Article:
Protist diversity and biogeography in the Pacific sector of the Southern Ocean


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Christian.Wolf [ at ] awi.de

Abstract

The objectives of this thesis were the establishment of molecular approaches in the diversity investigation of eukaryotic protists in the Southern Ocean, the comparison of different approaches and the delivery of a comprehensive and taxon detailed overview of protist assemblages in the Pacific sector of the Southern Ocean, especially in the Amundsen Sea. The molecular approaches used to achieve these goals were automated ribosomal intergenic spacer analysis (ARISA), sequencing of 18S rRNA gene clone libraries and 454-pyrosequencing. The comparison of 18S rRNA clone library sequences with the results of 454-pyrosequencing was conducted with four Arctic water samples, focusing on picoplankton (0.4-3 μm), and with one Antarctic water sample, covering the whole size spectrum (>0.2 μm). It turned out that the two methods delivered different results. Both approaches discovered phylotypes that were not found with the other approach. The abundant biosphere, defined by the 454-pyrosequencing approach, was not fully recovered by the clone library approach. The cloning approach was biased against several groups, e.g. haptophytes in the Arctic samples and diatoms in the Antarctic sample. In summary, prior cloning data have to be handled with care, when compared with 454-pyrosequencing data. Additionally, cloning data are only of limited suitability to serve as a backbone for phylogenetic analysis of 454-pyrosequencing data. The results of this comparison led to the decision to use ARISA and 454-pyrosequencing for the further protist diversity investigations. First, the hypothesis that distinct protist community assemblages characterize large-scale water masses was tested. The composition and biogeography of late summer eukaryotic protist assemblages along a transect from the coast of New Zealand to the eastern Ross Sea was determined. ARISA and 454-pyrosequencing were used in combination with flow cytometry and pigment measurements via high performance liquid chromatography (HPLC) to study the protist assemblage. Distinct biogeographic patterns defined by the different oceanic regions were revealed. Different water masses harboured different microbial communities, and environmental gradients limited their dispersal. Picoeukaryotes were of minor importance throughout the investigated transect and were nearly absent south of the Polar Front. Dinoflagellates, Syndiniales, and small stramenopiles dominated the Subantarctic Zone, whereas the importance of diatoms increased southwards, in the Polar Frontal Zone, the Antarctic Zone and the Subpolar Region. South of the Polar Front, haptophytes were the dominating group. Second, the investigation focused on the Amundsen Sea to see if the protist community assemblages vary in different areas of a single large-scale water mass. The composition and structure of late summer eukaryotic protist assemblages along a west-east transect in the Amundsen Sea were analysed. ARISA and 454-pyrosequencing were combined with HPLC. Characteristic communities offshore and inshore were revealed, but the differences were weaker, compared to those found along the north-south transect. In general, total chlorophyll a and microeukaryotic contribution were higher in inshore samples. Picoeukaryotes were also of minor importance. Diatoms were the dominating group across the entire area, at which Eucampia sp. and Pseudo-nitzschia sp. were dominating inshore and Chaetoceros sp. was dominating offshore. At the eastern most station, the assemblage was dominated by Phaeocystis sp. Under the ice, ciliates showed their highest and haptophytes their lowest abundance. This thesis sheds light on the use and applicability of several molecular methods for the investigation of protist assemblages in polar waters. It delivers a comprehensive and taxon detailed overview of the eukaryotic protist composition during the austral summer in the Pacific sector of the Southern Ocean, especially in the Amundsen Sea. This thesis constitutes as groundwork for future investigations of protist assemblage changes in this area.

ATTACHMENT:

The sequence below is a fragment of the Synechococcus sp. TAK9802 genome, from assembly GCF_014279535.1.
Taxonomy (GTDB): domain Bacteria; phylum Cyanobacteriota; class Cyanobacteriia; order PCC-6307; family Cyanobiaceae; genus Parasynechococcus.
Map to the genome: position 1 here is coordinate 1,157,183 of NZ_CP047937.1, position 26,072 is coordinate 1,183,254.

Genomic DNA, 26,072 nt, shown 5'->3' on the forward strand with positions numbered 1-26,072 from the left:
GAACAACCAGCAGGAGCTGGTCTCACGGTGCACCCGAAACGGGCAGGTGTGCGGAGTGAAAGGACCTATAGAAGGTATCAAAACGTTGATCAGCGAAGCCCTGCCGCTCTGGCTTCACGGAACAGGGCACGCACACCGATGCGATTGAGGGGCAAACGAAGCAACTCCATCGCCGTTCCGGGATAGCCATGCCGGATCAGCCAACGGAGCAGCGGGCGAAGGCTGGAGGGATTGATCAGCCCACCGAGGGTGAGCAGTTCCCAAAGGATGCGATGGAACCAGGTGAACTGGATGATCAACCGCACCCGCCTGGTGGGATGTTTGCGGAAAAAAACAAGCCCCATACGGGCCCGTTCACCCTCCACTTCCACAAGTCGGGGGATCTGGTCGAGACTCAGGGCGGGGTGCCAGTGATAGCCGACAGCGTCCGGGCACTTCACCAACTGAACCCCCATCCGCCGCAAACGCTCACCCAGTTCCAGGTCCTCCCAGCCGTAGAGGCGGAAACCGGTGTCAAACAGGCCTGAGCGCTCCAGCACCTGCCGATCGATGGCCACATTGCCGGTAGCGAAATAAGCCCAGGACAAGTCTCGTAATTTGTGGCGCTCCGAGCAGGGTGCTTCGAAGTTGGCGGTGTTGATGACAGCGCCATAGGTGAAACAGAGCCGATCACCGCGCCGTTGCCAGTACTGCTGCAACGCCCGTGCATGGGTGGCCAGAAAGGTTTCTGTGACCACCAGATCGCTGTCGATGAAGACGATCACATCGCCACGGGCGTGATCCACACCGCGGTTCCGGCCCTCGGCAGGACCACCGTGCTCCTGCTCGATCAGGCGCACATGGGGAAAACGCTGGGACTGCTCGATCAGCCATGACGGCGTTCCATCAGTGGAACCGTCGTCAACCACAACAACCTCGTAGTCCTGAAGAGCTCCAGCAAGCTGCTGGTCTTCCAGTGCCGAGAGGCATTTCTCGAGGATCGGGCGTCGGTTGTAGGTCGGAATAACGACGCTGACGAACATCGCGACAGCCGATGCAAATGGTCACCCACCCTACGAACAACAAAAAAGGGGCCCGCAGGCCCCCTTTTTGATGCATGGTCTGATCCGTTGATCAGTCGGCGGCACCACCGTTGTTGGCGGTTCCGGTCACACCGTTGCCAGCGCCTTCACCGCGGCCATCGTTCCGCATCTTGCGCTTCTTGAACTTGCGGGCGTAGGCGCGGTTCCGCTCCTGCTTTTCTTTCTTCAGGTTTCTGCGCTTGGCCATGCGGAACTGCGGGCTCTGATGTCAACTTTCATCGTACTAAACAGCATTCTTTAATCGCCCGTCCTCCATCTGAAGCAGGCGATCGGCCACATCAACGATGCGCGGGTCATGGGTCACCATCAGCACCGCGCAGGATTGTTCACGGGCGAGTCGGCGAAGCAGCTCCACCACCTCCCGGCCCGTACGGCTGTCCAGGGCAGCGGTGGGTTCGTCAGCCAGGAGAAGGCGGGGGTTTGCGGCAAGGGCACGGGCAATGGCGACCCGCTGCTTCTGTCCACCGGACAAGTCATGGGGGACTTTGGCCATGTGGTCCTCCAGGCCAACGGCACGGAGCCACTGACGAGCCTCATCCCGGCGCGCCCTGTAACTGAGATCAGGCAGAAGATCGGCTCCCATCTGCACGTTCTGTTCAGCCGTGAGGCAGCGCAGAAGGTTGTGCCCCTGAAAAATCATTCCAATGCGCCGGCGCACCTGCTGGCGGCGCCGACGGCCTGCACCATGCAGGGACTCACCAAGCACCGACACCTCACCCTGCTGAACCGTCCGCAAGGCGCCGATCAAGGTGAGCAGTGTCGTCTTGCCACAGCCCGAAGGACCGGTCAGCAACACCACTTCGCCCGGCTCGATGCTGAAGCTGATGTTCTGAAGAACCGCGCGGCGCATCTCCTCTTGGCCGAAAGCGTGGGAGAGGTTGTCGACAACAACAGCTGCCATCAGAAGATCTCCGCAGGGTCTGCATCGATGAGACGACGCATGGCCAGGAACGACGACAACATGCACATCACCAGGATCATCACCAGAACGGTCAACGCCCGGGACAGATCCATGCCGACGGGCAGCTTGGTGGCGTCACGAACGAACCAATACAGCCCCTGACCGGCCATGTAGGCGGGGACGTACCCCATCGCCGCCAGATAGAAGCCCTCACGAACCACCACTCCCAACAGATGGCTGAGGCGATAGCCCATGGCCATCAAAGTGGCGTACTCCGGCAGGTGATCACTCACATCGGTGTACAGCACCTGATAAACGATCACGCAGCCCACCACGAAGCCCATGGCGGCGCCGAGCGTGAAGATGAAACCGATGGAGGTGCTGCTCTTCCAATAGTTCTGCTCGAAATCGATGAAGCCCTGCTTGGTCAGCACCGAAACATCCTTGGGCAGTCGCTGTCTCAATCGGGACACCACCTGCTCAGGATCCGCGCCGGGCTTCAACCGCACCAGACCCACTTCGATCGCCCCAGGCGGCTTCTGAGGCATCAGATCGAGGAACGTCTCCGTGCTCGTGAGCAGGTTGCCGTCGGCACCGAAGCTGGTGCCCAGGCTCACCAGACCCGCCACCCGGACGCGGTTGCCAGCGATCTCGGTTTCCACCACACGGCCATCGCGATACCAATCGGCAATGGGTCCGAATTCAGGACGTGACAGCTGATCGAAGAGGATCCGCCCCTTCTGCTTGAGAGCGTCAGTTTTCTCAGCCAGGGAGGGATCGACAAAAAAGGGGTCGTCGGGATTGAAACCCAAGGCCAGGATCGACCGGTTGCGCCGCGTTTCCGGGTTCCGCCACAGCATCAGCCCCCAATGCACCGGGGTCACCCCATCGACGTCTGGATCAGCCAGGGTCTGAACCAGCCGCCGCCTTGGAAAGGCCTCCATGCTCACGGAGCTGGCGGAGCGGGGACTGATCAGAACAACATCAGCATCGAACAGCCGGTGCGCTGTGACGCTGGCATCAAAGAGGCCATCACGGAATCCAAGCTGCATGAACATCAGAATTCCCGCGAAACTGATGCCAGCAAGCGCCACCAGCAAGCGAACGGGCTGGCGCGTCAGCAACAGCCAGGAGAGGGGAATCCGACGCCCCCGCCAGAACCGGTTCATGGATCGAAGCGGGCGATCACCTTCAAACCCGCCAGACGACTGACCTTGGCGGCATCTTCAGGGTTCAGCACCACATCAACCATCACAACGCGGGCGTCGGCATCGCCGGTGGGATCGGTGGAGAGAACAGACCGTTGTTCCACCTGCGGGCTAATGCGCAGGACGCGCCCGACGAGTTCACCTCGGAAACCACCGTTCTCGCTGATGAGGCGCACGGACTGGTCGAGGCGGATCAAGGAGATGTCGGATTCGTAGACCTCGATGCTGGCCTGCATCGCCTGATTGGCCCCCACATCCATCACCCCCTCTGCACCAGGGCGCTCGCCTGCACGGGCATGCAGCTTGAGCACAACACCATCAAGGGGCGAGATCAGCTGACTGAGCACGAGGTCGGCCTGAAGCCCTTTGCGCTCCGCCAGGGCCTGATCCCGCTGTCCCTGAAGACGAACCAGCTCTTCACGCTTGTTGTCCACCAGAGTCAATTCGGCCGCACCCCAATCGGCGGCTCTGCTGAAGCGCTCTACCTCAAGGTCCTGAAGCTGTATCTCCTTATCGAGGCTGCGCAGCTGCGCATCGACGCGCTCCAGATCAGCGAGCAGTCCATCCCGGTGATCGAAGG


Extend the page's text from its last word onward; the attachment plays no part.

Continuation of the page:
Item Type
Thesis (PhD)
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Not peer-reviewed
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Published
Eprint ID
34202
Cite as
Wolf, C. (2013): Protist diversity and biogeography in the Pacific sector of the Southern Ocean , PhD thesis, Jacobs University Bremen.


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